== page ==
Crossword puzzles in Haskell

Every year or so I come back to the problem of writing a crossword puzzle
compiler/player. I think Javascript would be the most promising for a
web-based player, though I’ve given it a go in Java and Perl too.
Modeling the problem is interesting in an Object Oriented language – I would
find myself getting bogged down with “Lines” and the similarities between
rows (Across) and columns (Down). I have a suspicion that OO Roles might be
a more expressive way to model this. Anyway, given that I’ve not been writing
much about Haskell 1, this is a good time to redress the balance.

In the OO implementations, Cells would refer to the “Light” (group of adjacent
cells running Across/Down) that they’re in. And the Light would of course refer
to the cells… this idea filled me with terror in Haskell, as it involves
“Tying the Knot”, which seems terribly clever and confusing. As it happens, you
can often get away with having mutual references in Functional Programming, as
they just spontaneously turn out not to be necessary. So far, this seems to be
the case, though I think that if I take it to the point of navigating the grid
from a UI, I may need an explicit structure to manage this, like a zipper.

This is a “literate Haskell” post. You should be able to save it as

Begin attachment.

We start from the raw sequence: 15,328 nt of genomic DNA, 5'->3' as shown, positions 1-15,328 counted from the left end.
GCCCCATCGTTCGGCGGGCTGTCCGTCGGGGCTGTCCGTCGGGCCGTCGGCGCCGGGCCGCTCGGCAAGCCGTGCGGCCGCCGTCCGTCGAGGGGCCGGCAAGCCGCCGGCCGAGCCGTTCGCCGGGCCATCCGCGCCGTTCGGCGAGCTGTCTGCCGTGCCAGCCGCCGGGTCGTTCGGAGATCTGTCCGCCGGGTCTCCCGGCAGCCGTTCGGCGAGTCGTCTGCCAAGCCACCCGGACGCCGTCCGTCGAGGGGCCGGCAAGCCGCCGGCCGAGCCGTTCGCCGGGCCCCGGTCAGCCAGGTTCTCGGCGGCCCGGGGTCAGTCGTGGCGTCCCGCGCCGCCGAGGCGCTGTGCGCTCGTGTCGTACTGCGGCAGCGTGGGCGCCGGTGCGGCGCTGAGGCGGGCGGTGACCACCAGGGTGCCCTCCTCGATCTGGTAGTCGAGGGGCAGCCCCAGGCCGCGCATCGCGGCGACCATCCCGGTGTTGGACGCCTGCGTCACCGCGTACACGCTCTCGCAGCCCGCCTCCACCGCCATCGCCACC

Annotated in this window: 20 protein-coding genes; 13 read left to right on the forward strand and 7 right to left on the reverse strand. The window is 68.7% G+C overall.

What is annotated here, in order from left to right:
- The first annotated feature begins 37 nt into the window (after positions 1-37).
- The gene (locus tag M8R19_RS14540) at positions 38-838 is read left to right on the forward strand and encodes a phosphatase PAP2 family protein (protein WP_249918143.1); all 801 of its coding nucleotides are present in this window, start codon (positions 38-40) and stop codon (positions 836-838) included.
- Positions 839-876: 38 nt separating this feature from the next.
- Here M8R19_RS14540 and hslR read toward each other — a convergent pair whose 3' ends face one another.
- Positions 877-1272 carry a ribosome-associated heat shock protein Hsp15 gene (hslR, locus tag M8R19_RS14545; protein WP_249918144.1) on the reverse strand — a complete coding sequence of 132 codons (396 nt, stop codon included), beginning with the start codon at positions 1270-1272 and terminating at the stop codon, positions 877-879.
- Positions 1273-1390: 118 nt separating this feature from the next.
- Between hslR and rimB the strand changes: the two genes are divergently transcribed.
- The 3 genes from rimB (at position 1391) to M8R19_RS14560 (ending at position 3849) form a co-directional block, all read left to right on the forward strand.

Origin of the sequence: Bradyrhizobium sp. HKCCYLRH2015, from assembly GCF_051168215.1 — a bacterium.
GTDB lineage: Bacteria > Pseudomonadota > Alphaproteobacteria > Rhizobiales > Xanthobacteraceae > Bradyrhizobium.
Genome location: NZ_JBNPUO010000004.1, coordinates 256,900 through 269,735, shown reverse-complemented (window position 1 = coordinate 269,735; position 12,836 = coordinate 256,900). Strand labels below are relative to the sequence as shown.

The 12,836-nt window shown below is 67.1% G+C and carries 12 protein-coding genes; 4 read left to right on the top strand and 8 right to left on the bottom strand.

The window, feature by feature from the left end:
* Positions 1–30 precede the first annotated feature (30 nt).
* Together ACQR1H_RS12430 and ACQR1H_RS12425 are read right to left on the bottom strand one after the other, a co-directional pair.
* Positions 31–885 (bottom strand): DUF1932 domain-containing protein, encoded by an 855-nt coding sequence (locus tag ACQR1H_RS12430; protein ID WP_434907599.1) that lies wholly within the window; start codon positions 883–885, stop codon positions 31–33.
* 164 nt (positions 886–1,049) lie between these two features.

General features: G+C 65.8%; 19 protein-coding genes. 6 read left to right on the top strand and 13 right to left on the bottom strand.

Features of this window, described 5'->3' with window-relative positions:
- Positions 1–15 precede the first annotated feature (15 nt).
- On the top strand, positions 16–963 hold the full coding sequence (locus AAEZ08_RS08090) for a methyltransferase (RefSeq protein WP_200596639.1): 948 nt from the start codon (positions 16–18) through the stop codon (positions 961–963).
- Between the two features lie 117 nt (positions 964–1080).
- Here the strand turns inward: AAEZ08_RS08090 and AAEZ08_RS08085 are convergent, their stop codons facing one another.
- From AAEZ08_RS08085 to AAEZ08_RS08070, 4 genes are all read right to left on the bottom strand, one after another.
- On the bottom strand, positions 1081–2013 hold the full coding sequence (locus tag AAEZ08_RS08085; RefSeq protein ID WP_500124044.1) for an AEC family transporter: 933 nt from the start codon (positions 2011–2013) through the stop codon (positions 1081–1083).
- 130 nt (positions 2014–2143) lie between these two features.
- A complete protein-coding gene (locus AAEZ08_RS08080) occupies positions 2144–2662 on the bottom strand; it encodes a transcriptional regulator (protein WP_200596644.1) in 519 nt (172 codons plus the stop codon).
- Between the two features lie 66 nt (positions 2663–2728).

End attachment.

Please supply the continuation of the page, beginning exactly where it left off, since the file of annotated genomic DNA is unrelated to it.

“crossword.lhs” and run it with runghc or ghci (calling
the main function to test it).

We start off with some imports: the List and Char modules
(which I’ve naughtily not specified) and the handy join
function to flatten a list.

> import Data.List
> import Data.Char
> import Control.Monad (join)

They say that much of the work in Haskell is defining the types.
Direction is an Enum for the direction of a Light.
Cell is either a Block (a black square) or a Cell (either blank,
or already filled in). I guess I could model Block | Blank | Cell
but don’t yet see an advantage to that.

> data Direction = Across | Down
>     deriving (Show, Eq, Ord)
> data Cell = Cell  (Maybe Char) Coord
>           | Block              Coord
>     deriving (Show, Eq)
> type Coord  = (Int, Int)
> coord (Cell _ c) = c
> coord (Block  c) = c

Directions can be sorted (which may come in useful for showing Across
clues before Down ones), and this can be done automatically by deriving
Eq and Ord. But how would we sort a Cell? We’ll do it by the (x,y)
coordinates, which means I can’t use automatic derivation. Perhaps
I could swap the order of arguments and still use that, but for now I